Royal family's yacht to set sail for farewell voyage Government scraps plan to save Britannia, symbol of empire since 1953

October 11, 1997|By Bill Glauber | Bill Glauber,SUN FOREIGN STAFF

LONDON -- Britain's royal family is giving up a gigantic floating perk: the three-masted, 412-foot royal yacht HMY Britannia.

Named and launched by Queen Elizabeth II in 1953 and used as a honeymoon retreat by Prince Charles and Princess Diana, Britannia will embark this month on a last British cruise before heading for a scrapyard -- or a second life as floating hotel, maritime museum or corporate center.

British Defense Secretary George Robertson announced yesterday that the yacht would not be replaced after its tour ends in Portsmouth on Dec. 11.

"Britannia has served the nation well for over 40 years and earned a special place in many people's affections," Robertson said in a statement.

"We made clear that we would not spend public money on a royal yacht, and I am keeping that promise," he said.

A Buckingham Palace spokesman said Queen Elizabeth considered the decision to be "understandable and appropriate."

Britain's royal family has pledged to modernize in the wake of Diana's death. The royal yacht was apparently an extravagance the family could live without, especially in a jet age.

Britannia, with a crew of more than 220, costs the government $19 million a year to operate. A new or refurbished yacht would carry annual operating expenses of between $8 million and $16 million.

In its last days, the Conservative government offered to build a new Britannia for $96 million. But the new Labor government vowed to sink the deal.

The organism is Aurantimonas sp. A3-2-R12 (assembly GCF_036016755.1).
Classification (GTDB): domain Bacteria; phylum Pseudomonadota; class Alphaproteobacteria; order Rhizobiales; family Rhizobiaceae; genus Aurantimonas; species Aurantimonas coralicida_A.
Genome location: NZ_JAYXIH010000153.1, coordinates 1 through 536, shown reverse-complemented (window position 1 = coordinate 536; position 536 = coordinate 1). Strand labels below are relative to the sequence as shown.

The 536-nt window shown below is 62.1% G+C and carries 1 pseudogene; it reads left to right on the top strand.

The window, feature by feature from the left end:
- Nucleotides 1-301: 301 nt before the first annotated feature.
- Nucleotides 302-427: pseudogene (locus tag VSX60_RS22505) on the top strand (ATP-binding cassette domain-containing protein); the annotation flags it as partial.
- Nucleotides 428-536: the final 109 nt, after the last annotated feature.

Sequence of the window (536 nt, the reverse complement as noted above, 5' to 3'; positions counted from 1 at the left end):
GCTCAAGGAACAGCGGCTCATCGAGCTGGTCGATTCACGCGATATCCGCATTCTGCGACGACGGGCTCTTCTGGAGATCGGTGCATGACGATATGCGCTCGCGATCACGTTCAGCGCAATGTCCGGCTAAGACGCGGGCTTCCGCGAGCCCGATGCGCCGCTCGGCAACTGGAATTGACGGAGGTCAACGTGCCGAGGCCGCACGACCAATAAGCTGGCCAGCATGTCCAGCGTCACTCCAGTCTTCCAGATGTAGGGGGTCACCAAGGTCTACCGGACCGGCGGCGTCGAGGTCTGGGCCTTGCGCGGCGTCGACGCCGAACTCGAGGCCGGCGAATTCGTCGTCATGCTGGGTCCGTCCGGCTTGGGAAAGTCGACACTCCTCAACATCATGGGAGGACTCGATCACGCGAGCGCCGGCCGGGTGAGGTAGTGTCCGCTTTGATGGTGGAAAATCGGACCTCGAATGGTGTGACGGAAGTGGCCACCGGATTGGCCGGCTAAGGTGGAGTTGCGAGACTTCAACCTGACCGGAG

Seven options for Britannia's future are under consideration. A decision is not expected to be reached before early next year.

Still, some claim that Britannia was worth keeping afloat -- no matter the cost.

The royal yacht was a symbol of empire, cruising more than 1 million miles during more than 700 royal journeys. Earlier this year, the ship ferried Prince Charles and Britain's last governor from Hong Kong, as Britain handed to China one of its last imperial possessions.

Former British Foreign Secretary Douglas Hurd said that Britannia had an "amazing impact" in helping seal trade deals and that the queen had a "soft spot" for the ship.

"This is a mean and short-sighted decision," Hurd said.

Prince Charles also frequently lobbied to preserve the yacht.

"We are classic geniuses at not valuing our assets," Charles told his biographer, Jonathan Dimbleby.

"There are so many things we do brilliantly, far better than anyone else," he said. "Let's use them for God's sake, instead of moaning about them all the time. But I'm biased because I know her [Britannia]; I've known her all my life."

Pub Date: 10/11/97

Baltimore Sun Articles
Please note the green-lined linked article text has been applied commercially without any involvement from our newsroom editors, reporters or any other editorial staff.